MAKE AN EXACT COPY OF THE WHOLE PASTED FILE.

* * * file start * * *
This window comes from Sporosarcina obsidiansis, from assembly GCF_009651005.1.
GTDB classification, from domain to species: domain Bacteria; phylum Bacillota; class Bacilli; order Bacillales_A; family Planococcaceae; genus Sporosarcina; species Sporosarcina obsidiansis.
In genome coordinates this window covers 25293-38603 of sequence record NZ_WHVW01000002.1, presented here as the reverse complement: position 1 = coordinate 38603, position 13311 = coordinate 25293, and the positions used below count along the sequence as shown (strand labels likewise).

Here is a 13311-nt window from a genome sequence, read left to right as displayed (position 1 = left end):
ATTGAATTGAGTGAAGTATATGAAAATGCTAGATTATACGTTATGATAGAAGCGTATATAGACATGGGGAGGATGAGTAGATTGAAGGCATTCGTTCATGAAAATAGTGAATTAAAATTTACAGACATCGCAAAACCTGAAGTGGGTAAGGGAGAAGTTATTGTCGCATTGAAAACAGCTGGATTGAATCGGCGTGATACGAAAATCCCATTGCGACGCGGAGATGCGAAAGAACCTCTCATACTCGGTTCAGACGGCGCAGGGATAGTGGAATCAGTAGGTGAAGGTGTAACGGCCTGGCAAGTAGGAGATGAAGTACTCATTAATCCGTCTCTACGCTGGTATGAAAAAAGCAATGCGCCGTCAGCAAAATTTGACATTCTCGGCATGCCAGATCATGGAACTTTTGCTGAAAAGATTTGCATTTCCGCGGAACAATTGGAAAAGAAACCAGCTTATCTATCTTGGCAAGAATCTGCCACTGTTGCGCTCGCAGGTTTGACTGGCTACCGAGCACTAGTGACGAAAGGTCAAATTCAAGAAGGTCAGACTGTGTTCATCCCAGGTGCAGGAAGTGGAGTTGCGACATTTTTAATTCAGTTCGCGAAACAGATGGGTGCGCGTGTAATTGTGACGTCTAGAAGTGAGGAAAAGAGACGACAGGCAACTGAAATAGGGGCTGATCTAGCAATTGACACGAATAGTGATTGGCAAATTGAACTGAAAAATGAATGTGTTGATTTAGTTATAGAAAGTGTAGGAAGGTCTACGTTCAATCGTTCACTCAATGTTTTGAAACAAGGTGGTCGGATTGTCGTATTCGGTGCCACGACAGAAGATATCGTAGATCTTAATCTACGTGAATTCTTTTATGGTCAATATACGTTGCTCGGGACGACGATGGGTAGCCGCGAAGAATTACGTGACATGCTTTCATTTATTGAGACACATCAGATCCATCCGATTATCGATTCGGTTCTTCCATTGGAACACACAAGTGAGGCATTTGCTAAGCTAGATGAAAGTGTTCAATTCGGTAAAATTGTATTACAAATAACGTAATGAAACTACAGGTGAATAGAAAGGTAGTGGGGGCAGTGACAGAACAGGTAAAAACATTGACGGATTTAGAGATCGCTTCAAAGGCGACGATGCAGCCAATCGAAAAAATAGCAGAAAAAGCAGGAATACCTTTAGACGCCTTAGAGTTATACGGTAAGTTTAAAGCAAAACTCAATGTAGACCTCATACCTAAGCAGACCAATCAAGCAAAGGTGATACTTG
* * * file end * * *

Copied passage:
This window comes from Sporosarcina obsidiansis, from assembly GCF_009651005.1.
GTDB classification, from domain to species: domain Bacteria; phylum Bacillota; class Bacilli; order Bacillales_A; family Planococcaceae; genus Sporosarcina; species Sporosarcina obsidiansis.
In genome coordinates this window covers 25293-38603 of sequence record NZ_WHVW01000002.1, presented here as the reverse complement: position 1 = coordinate 38603, position 13311 = coordinate 25293, and the positions used below count along the sequence as shown (strand labels likewise).

Here is a 13311-nt window from a genome sequence, read left to right as displayed (position 1 = left end):
ATTGAATTGAGTGAAGTATATGAAAATGCTAGATTATACGTTATGATAGAAGCGTATATAGACATGGGGAGGATGAGTAGATTGAAGGCATTCGTTCATGAAAATAGTGAATTAAAATTTACAGACATCGCAAAACCTGAAGTGGGTAAGGGAGAAGTTATTGTCGCATTGAAAACAGCTGGATTGAATCGGCGTGATACGAAAATCCCATTGCGACGCGGAGATGCGAAAGAACCTCTCATACTCGGTTCAGACGGCGCAGGGATAGTGGAATCAGTAGGTGAAGGTGTAACGGCCTGGCAAGTAGGAGATGAAGTACTCATTAATCCGTCTCTACGCTGGTATGAAAAAAGCAATGCGCCGTCAGCAAAATTTGACATTCTCGGCATGCCAGATCATGGAACTTTTGCTGAAAAGATTTGCATTTCCGCGGAACAATTGGAAAAGAAACCAGCTTATCTATCTTGGCAAGAATCTGCCACTGTTGCGCTCGCAGGTTTGACTGGCTACCGAGCACTAGTGACGAAAGGTCAAATTCAAGAAGGTCAGACTGTGTTCATCCCAGGTGCAGGAAGTGGAGTTGCGACATTTTTAATTCAGTTCGCGAAACAGATGGGTGCGCGTGTAATTGTGACGTCTAGAAGTGAGGAAAAGAGACGACAGGCAACTGAAATAGGGGCTGATCTAGCAATTGACACGAATAGTGATTGGCAAATTGAACTGAAAAATGAATGTGTTGATTTAGTTATAGAAAGTGTAGGAAGGTCTACGTTCAATCGTTCACTCAATGTTTTGAAACAAGGTGGTCGGATTGTCGTATTCGGTGCCACGACAGAAGATATCGTAGATCTTAATCTACGTGAATTCTTTTATGGTCAATATACGTTGCTCGGGACGACGATGGGTAGCCGCGAAGAATTACGTGACATGCTTTCATTTATTGAGACACATCAGATCCATCCGATTATCGATTCGGTTCTTCCATTGGAACACACAAGTGAGGCATTTGCTAAGCTAGATGAAAGTGTTCAATTCGGTAAAATTGTATTACAAATAACGTAATGAAACTACAGGTGAATAGAAAGGTAGTGGGGGCAGTGACAGAACAGGTAAAAACATTGACGGATTTAGAGATCGCTTCAAAGGCGACGATGCAGCCAATCGAAAAAATAGCAGAAAAAGCAGGAATACCTTTAGACGCCTTAGAGTTATACGGTAAGTTTAAAGCAAAACTCAATGTAGACCTCATACCTAAGCAGACCAATCAAGCAAAGGTGATACTTG